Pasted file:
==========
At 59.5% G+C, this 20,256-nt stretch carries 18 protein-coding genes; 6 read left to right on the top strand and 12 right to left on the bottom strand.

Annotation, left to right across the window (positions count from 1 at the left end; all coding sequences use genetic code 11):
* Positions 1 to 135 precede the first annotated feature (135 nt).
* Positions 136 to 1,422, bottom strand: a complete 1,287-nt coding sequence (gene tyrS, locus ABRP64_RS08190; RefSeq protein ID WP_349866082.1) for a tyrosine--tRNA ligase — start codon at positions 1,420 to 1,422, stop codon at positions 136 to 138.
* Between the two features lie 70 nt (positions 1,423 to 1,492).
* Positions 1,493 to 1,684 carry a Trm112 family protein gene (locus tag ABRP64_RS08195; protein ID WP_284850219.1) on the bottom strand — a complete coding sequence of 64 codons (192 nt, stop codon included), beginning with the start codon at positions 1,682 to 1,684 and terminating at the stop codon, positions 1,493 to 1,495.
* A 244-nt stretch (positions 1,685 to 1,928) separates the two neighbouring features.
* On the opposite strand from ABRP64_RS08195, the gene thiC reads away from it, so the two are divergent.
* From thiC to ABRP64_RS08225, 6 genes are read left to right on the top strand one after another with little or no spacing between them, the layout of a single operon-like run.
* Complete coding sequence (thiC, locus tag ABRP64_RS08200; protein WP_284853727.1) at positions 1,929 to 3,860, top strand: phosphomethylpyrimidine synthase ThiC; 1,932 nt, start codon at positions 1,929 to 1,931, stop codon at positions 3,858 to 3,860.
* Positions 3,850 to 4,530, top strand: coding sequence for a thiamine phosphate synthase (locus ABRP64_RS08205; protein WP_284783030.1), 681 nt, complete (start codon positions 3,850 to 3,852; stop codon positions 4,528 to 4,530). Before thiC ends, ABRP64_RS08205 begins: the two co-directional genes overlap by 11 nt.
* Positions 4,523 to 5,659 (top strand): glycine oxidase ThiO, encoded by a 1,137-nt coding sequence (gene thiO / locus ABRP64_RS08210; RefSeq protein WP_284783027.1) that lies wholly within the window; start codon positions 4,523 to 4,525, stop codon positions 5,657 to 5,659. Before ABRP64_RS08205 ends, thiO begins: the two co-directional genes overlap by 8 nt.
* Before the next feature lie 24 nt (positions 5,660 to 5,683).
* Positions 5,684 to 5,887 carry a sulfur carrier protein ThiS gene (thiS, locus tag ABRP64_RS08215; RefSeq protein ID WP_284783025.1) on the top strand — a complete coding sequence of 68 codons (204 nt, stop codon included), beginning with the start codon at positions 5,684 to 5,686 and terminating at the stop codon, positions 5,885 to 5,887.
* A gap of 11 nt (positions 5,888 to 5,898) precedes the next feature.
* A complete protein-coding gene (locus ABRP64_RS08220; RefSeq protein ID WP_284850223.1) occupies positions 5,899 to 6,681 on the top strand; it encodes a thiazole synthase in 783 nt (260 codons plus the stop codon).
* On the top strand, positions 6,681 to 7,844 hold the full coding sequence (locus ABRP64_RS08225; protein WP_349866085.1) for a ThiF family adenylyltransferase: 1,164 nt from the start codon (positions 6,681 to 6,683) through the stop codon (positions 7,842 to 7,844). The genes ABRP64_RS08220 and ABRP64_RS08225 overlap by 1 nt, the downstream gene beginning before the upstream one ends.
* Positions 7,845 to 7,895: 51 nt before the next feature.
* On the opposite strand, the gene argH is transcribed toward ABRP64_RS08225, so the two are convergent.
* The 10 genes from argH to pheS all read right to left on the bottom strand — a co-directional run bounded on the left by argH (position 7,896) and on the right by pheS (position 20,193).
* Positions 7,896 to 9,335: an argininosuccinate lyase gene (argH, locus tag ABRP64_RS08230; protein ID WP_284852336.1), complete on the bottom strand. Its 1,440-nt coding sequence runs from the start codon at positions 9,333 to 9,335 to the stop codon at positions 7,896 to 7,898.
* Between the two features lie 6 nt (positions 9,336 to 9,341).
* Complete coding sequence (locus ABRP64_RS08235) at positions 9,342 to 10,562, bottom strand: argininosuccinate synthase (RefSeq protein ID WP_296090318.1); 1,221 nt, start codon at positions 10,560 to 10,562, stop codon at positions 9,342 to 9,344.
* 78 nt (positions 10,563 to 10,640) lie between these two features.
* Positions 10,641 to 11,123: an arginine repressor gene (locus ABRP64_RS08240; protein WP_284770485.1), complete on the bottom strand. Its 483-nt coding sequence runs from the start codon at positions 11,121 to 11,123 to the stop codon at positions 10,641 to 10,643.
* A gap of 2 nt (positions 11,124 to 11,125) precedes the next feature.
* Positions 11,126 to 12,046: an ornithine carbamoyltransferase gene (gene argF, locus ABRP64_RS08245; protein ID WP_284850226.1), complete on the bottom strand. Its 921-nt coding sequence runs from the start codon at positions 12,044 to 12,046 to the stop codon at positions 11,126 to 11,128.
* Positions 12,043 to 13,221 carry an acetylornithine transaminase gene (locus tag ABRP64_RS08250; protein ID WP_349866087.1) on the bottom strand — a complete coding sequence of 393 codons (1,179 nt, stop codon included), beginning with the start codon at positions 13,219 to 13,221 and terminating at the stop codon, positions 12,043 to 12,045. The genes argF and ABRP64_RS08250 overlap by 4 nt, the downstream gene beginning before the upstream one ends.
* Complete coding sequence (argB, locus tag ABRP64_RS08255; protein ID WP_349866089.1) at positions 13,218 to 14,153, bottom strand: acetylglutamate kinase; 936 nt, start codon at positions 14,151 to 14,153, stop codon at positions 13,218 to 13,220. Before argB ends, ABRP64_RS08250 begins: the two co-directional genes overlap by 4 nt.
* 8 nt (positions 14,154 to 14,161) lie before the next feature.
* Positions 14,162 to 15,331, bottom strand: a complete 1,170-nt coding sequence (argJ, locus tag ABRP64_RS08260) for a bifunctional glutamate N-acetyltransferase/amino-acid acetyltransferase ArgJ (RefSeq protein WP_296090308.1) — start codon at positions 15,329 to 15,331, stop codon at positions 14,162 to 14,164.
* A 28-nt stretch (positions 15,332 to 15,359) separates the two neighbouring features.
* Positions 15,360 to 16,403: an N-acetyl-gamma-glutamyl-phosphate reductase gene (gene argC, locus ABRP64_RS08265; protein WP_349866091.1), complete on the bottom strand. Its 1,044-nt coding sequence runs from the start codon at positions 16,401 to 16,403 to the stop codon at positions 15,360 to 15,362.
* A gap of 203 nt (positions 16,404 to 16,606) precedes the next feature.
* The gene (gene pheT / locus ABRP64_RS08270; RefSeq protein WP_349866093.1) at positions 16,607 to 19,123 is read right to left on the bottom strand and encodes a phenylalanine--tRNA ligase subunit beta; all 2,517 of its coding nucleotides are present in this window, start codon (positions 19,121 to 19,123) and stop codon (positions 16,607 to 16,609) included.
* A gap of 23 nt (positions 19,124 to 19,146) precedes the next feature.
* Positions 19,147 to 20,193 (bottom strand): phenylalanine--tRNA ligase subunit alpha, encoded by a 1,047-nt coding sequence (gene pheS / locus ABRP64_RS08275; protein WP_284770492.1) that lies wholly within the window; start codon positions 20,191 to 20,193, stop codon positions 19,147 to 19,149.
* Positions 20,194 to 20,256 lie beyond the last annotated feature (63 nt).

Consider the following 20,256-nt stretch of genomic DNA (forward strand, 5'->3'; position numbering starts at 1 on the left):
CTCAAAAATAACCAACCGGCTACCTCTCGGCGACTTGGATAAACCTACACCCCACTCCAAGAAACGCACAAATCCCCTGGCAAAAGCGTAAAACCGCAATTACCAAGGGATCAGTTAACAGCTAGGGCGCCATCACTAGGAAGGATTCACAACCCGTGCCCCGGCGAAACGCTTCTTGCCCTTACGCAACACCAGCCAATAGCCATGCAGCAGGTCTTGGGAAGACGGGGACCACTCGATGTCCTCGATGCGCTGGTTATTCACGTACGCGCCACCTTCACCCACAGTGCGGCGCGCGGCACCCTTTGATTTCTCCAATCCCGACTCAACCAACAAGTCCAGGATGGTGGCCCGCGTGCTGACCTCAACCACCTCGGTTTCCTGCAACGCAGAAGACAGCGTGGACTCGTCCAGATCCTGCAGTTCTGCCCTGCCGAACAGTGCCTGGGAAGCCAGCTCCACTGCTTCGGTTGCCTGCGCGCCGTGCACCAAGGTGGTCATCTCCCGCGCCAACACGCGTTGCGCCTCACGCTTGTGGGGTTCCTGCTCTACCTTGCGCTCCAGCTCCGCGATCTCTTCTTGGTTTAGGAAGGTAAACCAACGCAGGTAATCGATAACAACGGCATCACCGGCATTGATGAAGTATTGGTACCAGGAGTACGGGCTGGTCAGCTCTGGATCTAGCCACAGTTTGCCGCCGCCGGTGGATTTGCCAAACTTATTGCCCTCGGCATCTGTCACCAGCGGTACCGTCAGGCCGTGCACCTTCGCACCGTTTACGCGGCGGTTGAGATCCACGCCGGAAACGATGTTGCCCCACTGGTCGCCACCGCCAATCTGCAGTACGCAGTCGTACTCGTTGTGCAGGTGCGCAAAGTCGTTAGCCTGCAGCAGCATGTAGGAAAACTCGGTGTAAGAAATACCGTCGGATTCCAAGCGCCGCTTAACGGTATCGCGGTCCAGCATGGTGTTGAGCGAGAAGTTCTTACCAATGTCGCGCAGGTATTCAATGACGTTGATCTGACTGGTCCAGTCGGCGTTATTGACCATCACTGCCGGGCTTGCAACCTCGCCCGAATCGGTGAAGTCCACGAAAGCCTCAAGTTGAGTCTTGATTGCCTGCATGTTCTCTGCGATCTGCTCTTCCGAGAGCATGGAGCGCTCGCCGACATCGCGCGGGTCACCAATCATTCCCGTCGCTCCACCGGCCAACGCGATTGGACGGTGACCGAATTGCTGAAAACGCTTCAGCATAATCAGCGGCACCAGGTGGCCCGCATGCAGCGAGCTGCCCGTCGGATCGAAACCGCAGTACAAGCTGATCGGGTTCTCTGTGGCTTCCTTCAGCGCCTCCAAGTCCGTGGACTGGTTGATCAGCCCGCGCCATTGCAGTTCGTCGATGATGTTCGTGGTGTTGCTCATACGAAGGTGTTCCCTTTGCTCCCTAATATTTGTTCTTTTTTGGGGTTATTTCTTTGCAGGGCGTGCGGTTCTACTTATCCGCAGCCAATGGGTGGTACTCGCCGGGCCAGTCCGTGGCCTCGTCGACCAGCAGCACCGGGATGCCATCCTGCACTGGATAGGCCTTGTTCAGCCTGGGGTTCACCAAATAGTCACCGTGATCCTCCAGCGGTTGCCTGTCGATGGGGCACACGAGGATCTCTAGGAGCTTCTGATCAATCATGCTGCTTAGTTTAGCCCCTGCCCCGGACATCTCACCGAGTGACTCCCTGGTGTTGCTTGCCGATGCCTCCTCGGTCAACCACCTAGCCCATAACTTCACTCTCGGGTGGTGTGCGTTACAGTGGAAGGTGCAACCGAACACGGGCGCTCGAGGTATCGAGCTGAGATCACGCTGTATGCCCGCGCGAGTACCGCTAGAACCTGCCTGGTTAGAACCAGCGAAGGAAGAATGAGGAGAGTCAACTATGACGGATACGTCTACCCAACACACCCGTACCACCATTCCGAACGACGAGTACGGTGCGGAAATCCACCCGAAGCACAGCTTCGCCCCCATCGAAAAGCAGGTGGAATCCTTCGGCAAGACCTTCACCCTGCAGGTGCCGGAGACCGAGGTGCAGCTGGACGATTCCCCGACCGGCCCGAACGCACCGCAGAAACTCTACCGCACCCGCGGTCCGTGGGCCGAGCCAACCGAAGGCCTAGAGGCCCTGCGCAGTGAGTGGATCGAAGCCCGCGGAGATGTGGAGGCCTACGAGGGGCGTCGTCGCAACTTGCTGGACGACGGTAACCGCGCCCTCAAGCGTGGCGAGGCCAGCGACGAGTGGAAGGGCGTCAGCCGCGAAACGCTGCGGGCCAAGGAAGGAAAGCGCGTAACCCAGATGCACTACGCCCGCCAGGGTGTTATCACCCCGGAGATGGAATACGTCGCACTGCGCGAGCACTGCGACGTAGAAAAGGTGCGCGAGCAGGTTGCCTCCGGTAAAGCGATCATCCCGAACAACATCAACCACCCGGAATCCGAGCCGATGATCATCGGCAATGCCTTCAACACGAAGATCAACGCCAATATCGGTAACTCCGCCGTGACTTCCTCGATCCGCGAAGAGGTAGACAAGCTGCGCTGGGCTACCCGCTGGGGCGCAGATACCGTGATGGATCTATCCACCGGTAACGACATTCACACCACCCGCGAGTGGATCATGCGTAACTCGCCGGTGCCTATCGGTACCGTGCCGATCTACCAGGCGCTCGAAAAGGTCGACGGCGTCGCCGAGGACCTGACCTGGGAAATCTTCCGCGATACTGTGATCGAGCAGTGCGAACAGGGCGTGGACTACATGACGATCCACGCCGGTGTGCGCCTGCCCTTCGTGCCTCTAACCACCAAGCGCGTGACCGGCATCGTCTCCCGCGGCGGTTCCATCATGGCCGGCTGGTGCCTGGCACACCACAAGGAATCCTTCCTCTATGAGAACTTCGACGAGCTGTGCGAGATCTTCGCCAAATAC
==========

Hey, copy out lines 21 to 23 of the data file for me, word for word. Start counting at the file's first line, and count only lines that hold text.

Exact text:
* Positions 7,896 to 9,335: an argininosuccinate lyase gene (argH, locus tag ABRP64_RS08230; protein ID WP_284852336.1), complete on the bottom strand. Its 1,440-nt coding sequence runs from the start codon at positions 9,333 to 9,335 to the stop codon at positions 7,896 to 7,898.
* Between the two features lie 6 nt (positions 9,336 to 9,341).
* Complete coding sequence (locus ABRP64_RS08235) at positions 9,342 to 10,562, bottom strand: argininosuccinate synthase (RefSeq protein ID WP_296090318.1); 1,221 nt, start codon at positions 10,560 to 10,562, stop codon at positions 9,342 to 9,344.